Low cost airlines, natural disasters, regional competition, tightening visa rules and terrorism have all changed backpacking in South East Asia.
In his paper Change, Choice, and Commercialization: Backpacker Routes in Southeast Asia for the international journal Growth and Change, Dr Mark Hampton, Reader in Tourism Management at the University of Kent’s Business School, describes how the backpacker is now less of an independent traveller and is increasingly more like a conventional tourist.
Increasing commercialisation and institutionalisation of backpacker tourism has changed from the original 1970s ‘hippy’ trail with new destinations emerging. Although Bangkok — the home of the iconic Khao San Road — remains a major air hub and regional entry point, other established backpacker centres on the trails such as Penang in Malaysia have undergone relative decline while newer destinations such as Siem Reap in Cambodia have emerged.
In his new paper, co-written with Professor Amran Hamzah of Universiti Teknologi Malaysia, Dr Hampton argues that there is an increasing process of convergence between backpackers and conventional tourism. Dr Hampton says it became clear that many backpackers had perceptions of the ‘exotic’ northern route with exciting new destinations in Laos, Cambodia, Vietnam and most recently Myanmar (Burma). This image was partially constructed informally by other backpackers, but increasingly was being manufactured by travel firms and official tourism planning and marketing.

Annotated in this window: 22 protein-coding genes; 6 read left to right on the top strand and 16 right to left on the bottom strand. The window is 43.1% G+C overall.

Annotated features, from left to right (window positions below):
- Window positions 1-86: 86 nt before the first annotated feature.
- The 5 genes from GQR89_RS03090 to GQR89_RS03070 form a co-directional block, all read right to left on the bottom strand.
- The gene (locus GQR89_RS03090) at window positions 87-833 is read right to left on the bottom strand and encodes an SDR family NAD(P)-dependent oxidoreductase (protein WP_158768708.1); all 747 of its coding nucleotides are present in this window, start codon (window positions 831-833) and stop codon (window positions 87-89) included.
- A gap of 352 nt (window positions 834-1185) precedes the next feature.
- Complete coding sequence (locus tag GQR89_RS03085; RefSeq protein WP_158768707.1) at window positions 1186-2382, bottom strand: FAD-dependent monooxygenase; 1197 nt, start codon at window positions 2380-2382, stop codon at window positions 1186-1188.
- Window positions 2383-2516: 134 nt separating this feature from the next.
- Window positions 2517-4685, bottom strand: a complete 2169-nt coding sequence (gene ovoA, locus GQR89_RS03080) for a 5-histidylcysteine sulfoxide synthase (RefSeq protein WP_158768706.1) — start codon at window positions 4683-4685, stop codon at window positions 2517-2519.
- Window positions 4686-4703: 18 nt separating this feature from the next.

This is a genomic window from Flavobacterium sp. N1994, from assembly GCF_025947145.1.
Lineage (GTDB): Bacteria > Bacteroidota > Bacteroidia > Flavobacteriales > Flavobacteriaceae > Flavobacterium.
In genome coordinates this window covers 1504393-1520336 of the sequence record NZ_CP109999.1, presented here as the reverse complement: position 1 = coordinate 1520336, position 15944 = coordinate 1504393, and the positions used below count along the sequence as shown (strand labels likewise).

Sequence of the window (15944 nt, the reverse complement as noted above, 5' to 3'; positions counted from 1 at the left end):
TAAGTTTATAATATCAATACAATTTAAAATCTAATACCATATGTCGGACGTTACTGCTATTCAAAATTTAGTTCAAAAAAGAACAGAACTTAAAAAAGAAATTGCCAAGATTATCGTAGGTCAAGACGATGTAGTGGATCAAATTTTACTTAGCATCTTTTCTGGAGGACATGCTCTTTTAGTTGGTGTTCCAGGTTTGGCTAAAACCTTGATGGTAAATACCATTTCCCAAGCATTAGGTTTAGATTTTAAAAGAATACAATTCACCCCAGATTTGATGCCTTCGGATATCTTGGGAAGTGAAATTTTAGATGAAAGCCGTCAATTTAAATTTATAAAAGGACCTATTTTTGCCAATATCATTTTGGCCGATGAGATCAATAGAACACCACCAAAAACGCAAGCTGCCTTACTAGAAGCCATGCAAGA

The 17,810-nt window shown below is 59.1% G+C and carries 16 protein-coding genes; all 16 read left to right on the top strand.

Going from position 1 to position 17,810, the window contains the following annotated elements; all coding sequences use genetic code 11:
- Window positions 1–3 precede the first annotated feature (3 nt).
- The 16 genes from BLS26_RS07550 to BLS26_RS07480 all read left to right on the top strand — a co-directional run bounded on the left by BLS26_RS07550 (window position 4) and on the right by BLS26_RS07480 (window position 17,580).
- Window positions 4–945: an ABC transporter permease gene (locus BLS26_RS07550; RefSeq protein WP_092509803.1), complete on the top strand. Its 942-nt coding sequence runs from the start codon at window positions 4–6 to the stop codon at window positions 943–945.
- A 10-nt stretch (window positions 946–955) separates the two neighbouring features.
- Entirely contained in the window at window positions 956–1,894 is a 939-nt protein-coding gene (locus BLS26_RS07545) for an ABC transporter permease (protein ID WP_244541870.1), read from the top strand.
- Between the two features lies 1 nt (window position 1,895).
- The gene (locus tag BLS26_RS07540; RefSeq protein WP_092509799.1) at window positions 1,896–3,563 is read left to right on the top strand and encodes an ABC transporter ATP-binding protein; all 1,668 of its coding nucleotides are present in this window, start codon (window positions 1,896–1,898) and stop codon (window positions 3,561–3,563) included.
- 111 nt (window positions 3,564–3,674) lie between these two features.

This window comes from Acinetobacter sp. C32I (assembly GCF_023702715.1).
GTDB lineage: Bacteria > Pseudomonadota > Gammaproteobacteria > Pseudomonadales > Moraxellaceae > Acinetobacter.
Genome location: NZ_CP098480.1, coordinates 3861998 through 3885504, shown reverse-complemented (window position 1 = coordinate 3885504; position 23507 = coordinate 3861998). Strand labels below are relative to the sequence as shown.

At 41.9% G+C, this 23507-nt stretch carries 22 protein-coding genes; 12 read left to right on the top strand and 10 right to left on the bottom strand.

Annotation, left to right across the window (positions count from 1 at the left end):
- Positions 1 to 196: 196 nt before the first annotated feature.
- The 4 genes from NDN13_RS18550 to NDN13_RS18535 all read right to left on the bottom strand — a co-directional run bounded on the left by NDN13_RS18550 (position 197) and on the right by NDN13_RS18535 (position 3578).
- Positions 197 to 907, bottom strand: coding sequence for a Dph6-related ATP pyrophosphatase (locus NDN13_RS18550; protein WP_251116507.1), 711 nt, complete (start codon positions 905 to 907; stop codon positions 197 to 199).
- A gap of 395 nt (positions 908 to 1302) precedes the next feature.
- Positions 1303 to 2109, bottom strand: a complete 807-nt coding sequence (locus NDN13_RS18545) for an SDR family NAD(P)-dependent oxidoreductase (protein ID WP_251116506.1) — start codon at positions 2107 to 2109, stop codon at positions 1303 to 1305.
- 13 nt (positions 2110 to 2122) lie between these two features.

The Southern trail has also undergone modification and Dr Hampton found rural enclaves interspersed with ‘holiday within holiday’ beach destinations. In some cases they found increasing provision of more upmarket, capital-intensive flashpacker accommodation. In these rural enclaves, businesses only provided basic facilities but often had high quality attractions or activities such as scuba diving in the Perhentian islands and Koh Tao, or jungle or hill treks inland.
One of the more important changes accelerating the institutionalisation of backpacker tourism is the rise of specialist backpacker tour operators offering exotic trips. Backpackers still (at present) mostly travel by land transportation within the region which is increasingly owned and operated by specialist backpacker travel firms who then plan their own routes and create new networks.
The growing understanding of the different drivers of the changing backpacker flows will prove useful for tourism departments in Asia and elsewhere for planning and managing this growing international segment.
Having such large, highly integrated firms that control backpacker transport, accommodation and tours could mitigate against pro-poor tourism, the specific approach that seeks to use tourism as a strategic tool to alleviate poverty among marginalised communities. Policies of encouraging small-scale tourist enterprise, could concentrate tourism in fewer destinations, and raises the possibility of anti-competitive behaviour. For the backpackers themselves, it appears that their journey choices, and the possibilities of true independent or even spontaneous travel, have been largely reduced.